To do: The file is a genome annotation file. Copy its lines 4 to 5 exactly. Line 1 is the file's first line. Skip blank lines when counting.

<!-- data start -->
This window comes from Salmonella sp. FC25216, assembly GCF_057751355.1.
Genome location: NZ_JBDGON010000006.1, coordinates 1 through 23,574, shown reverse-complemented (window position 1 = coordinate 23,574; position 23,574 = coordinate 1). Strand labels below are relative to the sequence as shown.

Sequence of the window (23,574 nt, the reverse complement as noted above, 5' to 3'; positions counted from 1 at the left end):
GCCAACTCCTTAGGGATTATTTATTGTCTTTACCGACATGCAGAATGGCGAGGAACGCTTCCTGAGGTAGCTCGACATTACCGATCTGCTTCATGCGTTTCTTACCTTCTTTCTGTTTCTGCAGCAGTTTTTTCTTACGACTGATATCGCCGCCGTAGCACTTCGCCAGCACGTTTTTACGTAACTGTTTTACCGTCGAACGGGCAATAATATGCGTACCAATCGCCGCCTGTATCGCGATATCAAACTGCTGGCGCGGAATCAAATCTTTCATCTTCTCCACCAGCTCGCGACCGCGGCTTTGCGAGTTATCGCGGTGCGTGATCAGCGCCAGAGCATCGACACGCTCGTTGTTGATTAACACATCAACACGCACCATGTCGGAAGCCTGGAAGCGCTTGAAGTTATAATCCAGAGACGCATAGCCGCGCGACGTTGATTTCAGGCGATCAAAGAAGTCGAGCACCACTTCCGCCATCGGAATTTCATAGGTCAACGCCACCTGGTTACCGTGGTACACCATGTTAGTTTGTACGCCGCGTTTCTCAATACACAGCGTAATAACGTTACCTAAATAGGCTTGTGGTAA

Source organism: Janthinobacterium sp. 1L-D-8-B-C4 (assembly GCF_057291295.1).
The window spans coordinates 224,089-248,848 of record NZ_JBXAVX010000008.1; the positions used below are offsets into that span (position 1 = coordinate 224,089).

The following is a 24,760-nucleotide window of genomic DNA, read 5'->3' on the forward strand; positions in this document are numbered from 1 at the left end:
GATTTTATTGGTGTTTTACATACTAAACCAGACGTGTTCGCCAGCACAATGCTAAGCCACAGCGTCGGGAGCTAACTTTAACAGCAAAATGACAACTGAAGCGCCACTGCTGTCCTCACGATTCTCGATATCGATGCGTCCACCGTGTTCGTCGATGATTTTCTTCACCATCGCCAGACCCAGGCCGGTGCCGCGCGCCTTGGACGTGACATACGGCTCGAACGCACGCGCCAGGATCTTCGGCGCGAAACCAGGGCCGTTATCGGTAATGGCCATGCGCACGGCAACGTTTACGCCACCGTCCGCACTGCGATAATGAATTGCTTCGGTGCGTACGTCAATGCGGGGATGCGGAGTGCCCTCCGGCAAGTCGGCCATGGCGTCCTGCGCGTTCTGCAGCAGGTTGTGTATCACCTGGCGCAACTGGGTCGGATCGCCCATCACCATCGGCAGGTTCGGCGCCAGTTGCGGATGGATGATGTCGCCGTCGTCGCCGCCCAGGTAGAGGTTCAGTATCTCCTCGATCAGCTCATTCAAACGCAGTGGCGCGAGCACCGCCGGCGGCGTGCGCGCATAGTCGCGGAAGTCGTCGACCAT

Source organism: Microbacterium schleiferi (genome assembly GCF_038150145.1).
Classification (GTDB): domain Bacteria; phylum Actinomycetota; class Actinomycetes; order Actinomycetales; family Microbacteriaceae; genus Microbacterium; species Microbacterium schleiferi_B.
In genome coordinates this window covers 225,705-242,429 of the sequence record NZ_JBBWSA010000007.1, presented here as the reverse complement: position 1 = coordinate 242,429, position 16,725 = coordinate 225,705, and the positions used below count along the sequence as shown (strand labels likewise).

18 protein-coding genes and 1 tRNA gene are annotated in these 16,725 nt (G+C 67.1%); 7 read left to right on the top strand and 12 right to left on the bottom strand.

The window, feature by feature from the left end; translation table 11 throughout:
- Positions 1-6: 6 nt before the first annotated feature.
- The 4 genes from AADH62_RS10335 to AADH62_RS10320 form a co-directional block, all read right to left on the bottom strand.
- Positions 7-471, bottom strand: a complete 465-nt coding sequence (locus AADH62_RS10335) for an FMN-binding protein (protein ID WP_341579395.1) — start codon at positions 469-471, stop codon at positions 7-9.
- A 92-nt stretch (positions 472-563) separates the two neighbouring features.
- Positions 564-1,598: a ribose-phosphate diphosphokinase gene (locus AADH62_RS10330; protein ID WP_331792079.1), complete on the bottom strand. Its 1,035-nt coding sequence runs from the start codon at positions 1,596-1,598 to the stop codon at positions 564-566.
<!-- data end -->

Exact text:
GCCAACTCCTTAGGGATTATTTATTGTCTTTACCGACATGCAGAATGGCGAGGAACGCTTCCTGAGGTAGCTCGACATTACCGATCTGCTTCATGCGTTTCTTACCTTCTTTCTGTTTCTGCAGCAGTTTTTTCTTACGACTGATATCGCCGCCGTAGCACTTCGCCAGCACGTTTTTACGTAACTGTTTTACCGTCGAACGGGCAATAATATGCGTACCAATCGCCGCCTGTATCGCGATATCAAACTGCTGGCGCGGAATCAAATCTTTCATCTTCTCCACCAGCTCGCGACCGCGGCTTTGCGAGTTATCGCGGTGCGTGATCAGCGCCAGAGCATCGACACGCTCGTTGTTGATTAACACATCAACACGCACCATGTCGGAAGCCTGGAAGCGCTTGAAGTTATAATCCAGAGACGCATAGCCGCGCGACGTTGATTTCAGGCGATCAAAGAAGTCGAGCACCACTTCCGCCATCGGAATTTCATAGGTCAACGCCACCTGGTTACCGTGGTACACCATGTTAGTTTGTACGCCGCGTTTCTCAATACACAGCGTAATAACGTTACCTAAATAGGCTTGTGGTAA

Source organism: Janthinobacterium sp. 1L-D-8-B-C4 (assembly GCF_057291295.1).